World-saving U2 singer Bono today announced the details of his latest project and, as usual, it's not a new U2 album — it's RED(WIRE), a subscription-based digital-music service, part of the RED initiative to help buy medicine for those living with HIV/AIDS in Africa. Artists like Coldplay, Elton John, and the Killers (plus U2, obviously) will provide exclusive content to the service, which will cost users $5 per
week month. Weirdly, though, only an unspecified "portion" of the profits will actually go to the cause (UPDATE: According to a publicist: "HALF of each MONTHLY $5 membership fee goes directly to the Global Fund to finance AIDS programs in Africa... Most of the other half goes to pay artist royalties. What's left pays for administrative costs associated with the service"): "It's not just giving proceeds [to charity]," brags (RED) Content president Don MacKinnon to Variety. "Artists are taking far reduced rates, but we're paying artists and publishers and have created a model to make this sustainable. It becomes a great avenue for exposure."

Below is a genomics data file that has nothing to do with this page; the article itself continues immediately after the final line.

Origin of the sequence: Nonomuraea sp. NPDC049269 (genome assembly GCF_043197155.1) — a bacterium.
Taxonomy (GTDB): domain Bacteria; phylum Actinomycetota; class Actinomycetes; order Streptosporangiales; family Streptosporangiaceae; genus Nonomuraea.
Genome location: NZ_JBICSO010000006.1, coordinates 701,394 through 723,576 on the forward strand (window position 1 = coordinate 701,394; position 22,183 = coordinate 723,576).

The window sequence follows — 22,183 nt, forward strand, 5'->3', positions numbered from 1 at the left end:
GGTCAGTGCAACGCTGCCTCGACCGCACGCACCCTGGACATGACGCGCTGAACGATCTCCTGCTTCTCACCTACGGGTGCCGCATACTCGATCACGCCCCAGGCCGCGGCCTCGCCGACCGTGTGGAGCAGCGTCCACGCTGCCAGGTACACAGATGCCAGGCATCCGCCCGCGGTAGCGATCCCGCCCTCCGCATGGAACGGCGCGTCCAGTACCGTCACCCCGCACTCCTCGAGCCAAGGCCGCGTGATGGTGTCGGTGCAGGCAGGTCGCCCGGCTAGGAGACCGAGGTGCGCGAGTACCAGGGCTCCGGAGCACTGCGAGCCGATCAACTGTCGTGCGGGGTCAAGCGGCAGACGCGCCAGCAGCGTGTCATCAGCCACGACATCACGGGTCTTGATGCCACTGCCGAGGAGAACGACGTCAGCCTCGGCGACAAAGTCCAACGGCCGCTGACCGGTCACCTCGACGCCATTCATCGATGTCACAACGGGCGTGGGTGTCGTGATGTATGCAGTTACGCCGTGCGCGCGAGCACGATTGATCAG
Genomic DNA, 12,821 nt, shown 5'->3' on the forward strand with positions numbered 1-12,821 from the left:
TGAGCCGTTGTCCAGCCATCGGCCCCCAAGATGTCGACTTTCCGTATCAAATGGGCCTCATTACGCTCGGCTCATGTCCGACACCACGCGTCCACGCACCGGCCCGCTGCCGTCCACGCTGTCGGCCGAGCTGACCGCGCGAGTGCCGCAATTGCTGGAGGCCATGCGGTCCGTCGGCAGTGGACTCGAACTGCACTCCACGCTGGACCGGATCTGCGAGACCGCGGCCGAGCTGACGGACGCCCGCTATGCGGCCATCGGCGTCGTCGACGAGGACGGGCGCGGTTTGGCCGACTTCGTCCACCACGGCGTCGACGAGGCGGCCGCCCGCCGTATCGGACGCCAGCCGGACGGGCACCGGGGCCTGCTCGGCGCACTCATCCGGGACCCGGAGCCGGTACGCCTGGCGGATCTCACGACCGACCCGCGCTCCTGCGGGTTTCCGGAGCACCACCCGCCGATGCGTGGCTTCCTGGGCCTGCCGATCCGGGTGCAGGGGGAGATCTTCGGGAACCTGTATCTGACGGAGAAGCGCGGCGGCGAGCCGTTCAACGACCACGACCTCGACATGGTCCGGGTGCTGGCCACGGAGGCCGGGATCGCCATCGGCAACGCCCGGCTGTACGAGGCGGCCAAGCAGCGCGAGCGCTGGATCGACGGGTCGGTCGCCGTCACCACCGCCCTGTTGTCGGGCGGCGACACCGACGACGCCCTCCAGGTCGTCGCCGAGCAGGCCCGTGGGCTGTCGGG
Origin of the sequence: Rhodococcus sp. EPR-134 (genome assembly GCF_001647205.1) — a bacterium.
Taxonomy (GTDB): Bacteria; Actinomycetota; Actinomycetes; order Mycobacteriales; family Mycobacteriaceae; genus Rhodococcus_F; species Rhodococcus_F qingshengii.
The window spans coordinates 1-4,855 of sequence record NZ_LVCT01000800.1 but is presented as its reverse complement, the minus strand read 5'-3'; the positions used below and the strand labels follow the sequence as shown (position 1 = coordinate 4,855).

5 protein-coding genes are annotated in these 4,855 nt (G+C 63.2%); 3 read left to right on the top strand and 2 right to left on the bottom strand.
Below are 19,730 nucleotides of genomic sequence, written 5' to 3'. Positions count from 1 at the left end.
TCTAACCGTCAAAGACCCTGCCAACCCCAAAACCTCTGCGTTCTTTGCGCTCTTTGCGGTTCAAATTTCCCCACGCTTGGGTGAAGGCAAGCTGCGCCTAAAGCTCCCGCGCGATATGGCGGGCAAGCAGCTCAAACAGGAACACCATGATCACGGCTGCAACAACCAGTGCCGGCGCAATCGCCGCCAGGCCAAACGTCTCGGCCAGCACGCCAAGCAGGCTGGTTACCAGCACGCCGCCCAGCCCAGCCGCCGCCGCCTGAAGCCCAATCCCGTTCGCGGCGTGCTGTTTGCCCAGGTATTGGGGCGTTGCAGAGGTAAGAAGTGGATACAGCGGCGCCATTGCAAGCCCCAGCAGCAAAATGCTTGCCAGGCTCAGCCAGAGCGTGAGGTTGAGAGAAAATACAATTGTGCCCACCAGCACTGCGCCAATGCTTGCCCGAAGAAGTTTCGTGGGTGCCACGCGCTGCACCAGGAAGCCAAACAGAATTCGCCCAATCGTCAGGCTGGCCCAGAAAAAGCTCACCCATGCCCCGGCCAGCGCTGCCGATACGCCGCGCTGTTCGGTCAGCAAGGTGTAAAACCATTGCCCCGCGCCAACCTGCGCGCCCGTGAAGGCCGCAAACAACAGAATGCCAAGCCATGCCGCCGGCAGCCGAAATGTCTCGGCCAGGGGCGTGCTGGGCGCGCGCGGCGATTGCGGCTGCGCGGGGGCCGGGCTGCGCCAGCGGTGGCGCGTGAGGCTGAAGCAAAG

In addition to scoring cash money for their charitable work, artists will retain the right to use their tracks after they're made available through the service, which sounds like a pretty sweet deal for them. Surely, though, these rich, world-famous bands could cough up a few B-sides to benefit charity exclusively (and not themselves), right? We can think of eight or nine tracks on the most recent U2 album alone that nobody would've missed! Also, we know the organization does something similar with (RED)-branded iPods and T-shirts, but people were buying iPods and T-shirts anyway — will they actually be more inclined to spend money on music if a sliver of their purchase goes toward AIDS research? Or does regular old CD buying already feel like enough of a charity?
(Red) bows subscription music site [Variety]